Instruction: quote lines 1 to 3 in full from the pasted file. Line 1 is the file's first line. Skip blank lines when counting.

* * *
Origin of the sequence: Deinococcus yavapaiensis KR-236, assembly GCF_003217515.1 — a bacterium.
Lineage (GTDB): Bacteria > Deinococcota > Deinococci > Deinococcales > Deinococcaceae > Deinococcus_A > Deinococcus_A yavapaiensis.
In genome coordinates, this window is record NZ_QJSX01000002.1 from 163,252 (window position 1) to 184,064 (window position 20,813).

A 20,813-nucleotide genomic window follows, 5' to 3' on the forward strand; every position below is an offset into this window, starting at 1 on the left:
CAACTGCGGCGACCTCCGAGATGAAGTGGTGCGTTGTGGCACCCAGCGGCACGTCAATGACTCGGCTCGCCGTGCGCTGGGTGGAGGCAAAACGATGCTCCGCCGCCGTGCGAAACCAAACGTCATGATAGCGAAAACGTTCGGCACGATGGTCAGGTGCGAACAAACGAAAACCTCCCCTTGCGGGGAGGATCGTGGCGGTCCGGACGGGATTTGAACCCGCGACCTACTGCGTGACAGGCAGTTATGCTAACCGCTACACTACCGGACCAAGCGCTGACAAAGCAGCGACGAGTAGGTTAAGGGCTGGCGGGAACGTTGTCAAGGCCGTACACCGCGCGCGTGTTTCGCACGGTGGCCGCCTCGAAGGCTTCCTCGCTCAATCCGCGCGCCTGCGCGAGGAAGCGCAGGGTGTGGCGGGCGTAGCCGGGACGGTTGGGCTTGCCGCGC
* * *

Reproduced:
Origin of the sequence: Deinococcus yavapaiensis KR-236, assembly GCF_003217515.1 — a bacterium.
Lineage (GTDB): Bacteria > Deinococcota > Deinococci > Deinococcales > Deinococcaceae > Deinococcus_A > Deinococcus_A yavapaiensis.
In genome coordinates, this window is record NZ_QJSX01000002.1 from 163,252 (window position 1) to 184,064 (window position 20,813).